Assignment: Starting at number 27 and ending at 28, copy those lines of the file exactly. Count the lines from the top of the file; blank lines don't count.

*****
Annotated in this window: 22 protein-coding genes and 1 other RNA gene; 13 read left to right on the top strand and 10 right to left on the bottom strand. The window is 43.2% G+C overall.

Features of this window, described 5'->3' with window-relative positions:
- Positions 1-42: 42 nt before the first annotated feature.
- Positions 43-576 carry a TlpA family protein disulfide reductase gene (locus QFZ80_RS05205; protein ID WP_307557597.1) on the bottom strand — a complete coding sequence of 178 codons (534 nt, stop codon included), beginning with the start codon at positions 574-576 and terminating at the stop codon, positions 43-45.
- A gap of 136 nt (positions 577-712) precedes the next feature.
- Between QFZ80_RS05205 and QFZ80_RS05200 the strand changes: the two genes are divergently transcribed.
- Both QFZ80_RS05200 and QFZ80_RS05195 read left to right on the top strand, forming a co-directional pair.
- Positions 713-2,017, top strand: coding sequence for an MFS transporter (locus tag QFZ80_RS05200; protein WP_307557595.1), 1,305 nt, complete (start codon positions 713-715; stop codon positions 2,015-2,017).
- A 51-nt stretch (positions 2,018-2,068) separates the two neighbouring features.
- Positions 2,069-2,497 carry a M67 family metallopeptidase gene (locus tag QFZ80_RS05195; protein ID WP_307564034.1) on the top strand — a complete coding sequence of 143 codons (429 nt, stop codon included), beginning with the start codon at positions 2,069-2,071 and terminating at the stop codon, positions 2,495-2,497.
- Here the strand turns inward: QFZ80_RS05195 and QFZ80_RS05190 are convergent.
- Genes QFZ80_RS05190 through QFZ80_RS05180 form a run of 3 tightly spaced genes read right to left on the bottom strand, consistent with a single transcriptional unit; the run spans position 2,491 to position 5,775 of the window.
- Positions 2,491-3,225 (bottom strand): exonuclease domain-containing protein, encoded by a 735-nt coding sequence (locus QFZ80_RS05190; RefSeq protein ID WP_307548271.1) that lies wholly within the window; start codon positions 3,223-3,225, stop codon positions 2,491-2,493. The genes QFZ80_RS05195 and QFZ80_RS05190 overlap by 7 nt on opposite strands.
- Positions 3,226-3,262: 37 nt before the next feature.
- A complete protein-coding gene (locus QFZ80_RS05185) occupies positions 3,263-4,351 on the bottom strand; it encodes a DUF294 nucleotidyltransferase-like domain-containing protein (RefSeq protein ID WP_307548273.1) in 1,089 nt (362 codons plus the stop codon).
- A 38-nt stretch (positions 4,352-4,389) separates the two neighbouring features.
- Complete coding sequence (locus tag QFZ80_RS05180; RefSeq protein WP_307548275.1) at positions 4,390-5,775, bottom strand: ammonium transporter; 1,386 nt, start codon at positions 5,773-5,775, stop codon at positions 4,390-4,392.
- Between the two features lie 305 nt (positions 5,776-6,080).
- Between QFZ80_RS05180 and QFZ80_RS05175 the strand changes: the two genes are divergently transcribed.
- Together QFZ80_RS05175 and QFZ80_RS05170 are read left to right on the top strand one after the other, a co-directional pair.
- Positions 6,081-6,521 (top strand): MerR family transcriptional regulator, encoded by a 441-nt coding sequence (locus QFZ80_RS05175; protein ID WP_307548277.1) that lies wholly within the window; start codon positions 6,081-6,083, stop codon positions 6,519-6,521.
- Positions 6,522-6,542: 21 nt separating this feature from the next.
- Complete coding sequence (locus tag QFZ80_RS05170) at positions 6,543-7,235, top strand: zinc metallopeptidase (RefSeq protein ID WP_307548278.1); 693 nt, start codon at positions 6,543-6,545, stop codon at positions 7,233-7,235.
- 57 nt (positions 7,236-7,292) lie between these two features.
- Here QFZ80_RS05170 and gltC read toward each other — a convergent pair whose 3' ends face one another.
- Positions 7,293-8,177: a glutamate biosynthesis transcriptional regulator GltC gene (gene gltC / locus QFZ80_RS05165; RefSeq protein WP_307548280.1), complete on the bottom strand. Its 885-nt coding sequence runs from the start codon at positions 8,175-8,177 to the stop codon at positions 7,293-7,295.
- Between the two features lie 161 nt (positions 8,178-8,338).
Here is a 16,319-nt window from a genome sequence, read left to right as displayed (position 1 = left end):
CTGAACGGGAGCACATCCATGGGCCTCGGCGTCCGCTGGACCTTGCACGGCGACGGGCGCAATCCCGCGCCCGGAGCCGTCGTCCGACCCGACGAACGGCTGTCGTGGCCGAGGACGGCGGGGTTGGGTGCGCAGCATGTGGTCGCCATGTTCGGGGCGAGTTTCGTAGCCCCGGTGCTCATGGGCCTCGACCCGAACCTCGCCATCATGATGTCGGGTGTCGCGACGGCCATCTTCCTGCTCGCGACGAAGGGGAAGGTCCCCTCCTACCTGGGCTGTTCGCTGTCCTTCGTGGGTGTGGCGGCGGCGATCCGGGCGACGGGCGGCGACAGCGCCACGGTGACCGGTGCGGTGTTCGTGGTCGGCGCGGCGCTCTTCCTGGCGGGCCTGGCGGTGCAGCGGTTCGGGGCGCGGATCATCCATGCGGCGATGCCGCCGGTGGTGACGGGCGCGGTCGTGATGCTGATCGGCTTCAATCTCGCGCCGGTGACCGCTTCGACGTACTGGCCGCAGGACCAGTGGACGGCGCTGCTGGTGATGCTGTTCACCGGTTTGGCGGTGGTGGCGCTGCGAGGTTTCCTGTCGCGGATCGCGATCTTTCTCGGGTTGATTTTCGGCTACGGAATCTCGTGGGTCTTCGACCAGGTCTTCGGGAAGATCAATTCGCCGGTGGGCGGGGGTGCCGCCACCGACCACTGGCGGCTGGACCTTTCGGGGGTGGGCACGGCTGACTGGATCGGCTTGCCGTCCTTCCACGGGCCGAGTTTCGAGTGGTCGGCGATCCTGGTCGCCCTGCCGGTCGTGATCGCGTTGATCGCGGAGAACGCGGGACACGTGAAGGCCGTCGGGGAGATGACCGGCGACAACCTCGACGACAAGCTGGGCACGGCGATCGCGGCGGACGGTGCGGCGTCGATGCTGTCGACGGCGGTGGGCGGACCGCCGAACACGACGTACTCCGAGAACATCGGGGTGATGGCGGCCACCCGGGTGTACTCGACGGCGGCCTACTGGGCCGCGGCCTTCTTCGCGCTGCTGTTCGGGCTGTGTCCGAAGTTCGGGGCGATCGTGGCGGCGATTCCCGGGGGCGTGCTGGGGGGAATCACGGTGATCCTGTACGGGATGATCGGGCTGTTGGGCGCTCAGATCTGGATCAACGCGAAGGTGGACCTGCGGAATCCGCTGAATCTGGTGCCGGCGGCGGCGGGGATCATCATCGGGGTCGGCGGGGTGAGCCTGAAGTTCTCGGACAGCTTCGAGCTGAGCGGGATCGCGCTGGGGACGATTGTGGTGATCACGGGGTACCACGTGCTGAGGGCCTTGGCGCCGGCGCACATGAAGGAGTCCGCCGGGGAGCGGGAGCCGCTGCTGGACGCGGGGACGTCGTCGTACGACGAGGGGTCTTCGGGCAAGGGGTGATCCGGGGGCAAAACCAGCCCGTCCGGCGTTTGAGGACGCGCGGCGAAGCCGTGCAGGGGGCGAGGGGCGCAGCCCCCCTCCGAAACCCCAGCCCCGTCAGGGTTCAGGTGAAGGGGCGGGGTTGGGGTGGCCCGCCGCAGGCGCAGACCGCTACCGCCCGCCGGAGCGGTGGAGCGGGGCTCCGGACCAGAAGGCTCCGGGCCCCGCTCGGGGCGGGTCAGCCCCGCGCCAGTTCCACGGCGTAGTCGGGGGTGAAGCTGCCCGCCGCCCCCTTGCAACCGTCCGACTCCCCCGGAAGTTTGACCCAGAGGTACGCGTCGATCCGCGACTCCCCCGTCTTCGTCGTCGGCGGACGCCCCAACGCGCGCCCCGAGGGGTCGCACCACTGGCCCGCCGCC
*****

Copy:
- Between the two features lie 161 nt (positions 8,178-8,338).
Here is a 16,319-nt window from a genome sequence, read left to right as displayed (position 1 = left end):